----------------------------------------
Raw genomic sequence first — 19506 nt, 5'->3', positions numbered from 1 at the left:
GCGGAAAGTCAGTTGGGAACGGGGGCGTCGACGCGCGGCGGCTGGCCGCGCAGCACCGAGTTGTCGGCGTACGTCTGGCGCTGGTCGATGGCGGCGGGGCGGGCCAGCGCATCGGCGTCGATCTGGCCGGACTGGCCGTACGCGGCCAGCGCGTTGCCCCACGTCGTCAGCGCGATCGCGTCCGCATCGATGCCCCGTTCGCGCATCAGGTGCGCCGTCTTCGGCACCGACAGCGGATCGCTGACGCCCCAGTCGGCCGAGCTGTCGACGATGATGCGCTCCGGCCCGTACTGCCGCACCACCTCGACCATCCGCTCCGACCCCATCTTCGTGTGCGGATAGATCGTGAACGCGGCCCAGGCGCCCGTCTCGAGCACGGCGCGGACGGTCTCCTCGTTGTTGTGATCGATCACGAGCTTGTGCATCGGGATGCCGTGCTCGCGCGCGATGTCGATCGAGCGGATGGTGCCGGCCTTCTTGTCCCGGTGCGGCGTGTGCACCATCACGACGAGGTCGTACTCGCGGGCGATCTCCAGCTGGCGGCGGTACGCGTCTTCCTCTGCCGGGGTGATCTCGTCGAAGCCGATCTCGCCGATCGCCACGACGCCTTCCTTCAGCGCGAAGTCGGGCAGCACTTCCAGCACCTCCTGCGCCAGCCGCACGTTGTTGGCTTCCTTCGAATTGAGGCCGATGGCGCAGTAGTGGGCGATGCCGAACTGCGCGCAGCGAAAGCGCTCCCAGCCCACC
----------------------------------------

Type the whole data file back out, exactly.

Raw genomic sequence first — 19506 nt, 5'->3', positions numbered from 1 at the left:
GCGGAAAGTCAGTTGGGAACGGGGGCGTCGACGCGCGGCGGCTGGCCGCGCAGCACCGAGTTGTCGGCGTACGTCTGGCGCTGGTCGATGGCGGCGGGGCGGGCCAGCGCATCGGCGTCGATCTGGCCGGACTGGCCGTACGCGGCCAGCGCGTTGCCCCACGTCGTCAGCGCGATCGCGTCCGCATCGATGCCCCGTTCGCGCATCAGGTGCGCCGTCTTCGGCACCGACAGCGGATCGCTGACGCCCCAGTCGGCCGAGCTGTCGACGATGATGCGCTCCGGCCCGTACTGCCGCACCACCTCGACCATCCGCTCCGACCCCATCTTCGTGTGCGGATAGATCGTGAACGCGGCCCAGGCGCCCGTCTCGAGCACGGCGCGGACGGTCTCCTCGTTGTTGTGATCGATCACGAGCTTGTGCATCGGGATGCCGTGCTCGCGCGCGATGTCGATCGAGCGGATGGTGCCGGCCTTCTTGTCCCGGTGCGGCGTGTGCACCATCACGACGAGGTCGTACTCGCGGGCGATCTCCAGCTGGCGGCGGTACGCGTCTTCCTCTGCCGGGGTGATCTCGTCGAAGCCGATCTCGCCGATCGCCACGACGCCTTCCTTCAGCGCGAAGTCGGGCAGCACTTCCAGCACCTCCTGCGCCAGCCGCACGTTGTTGGCTTCCTTCGAATTGAGGCCGATGGCGCAGTAGTGGGCGATGCCGAACTGCGCGCAGCGAAAGCGCTCCCAGCCCACC